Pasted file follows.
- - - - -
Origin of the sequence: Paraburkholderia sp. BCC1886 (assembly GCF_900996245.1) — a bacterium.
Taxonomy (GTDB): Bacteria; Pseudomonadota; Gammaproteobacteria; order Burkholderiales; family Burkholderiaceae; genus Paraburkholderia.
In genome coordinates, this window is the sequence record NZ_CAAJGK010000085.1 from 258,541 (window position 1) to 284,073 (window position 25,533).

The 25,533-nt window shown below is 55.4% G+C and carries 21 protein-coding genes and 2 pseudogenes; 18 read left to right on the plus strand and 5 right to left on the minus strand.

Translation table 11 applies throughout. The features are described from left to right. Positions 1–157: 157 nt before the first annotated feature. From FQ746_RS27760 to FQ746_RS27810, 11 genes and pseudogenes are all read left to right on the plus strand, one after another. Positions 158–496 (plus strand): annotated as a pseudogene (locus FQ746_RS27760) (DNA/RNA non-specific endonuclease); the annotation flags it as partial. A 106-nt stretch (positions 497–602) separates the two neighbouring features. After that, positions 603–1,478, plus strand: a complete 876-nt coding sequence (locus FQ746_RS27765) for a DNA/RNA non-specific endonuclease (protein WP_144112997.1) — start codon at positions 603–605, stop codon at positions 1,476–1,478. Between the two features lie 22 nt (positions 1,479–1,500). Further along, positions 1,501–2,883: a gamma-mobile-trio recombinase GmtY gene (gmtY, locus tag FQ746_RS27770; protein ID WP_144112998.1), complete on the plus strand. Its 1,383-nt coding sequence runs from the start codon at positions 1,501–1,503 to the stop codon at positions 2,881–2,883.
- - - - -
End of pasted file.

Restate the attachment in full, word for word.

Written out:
Origin of the sequence: Paraburkholderia sp. BCC1886 (assembly GCF_900996245.1) — a bacterium.
Taxonomy (GTDB): Bacteria; Pseudomonadota; Gammaproteobacteria; order Burkholderiales; family Burkholderiaceae; genus Paraburkholderia.
In genome coordinates, this window is the sequence record NZ_CAAJGK010000085.1 from 258,541 (window position 1) to 284,073 (window position 25,533).

The 25,533-nt window shown below is 55.4% G+C and carries 21 protein-coding genes and 2 pseudogenes; 18 read left to right on the plus strand and 5 right to left on the minus strand.

Translation table 11 applies throughout. The features are described from left to right. Positions 1–157: 157 nt before the first annotated feature. From FQ746_RS27760 to FQ746_RS27810, 11 genes and pseudogenes are all read left to right on the plus strand, one after another. Positions 158–496 (plus strand): annotated as a pseudogene (locus FQ746_RS27760) (DNA/RNA non-specific endonuclease); the annotation flags it as partial. A 106-nt stretch (positions 497–602) separates the two neighbouring features. After that, positions 603–1,478, plus strand: a complete 876-nt coding sequence (locus FQ746_RS27765) for a DNA/RNA non-specific endonuclease (protein WP_144112997.1) — start codon at positions 603–605, stop codon at positions 1,476–1,478. Between the two features lie 22 nt (positions 1,479–1,500). Further along, positions 1,501–2,883: a gamma-mobile-trio recombinase GmtY gene (gmtY, locus tag FQ746_RS27770; protein ID WP_144112998.1), complete on the plus strand. Its 1,383-nt coding sequence runs from the start codon at positions 1,501–1,503 to the stop codon at positions 2,881–2,883.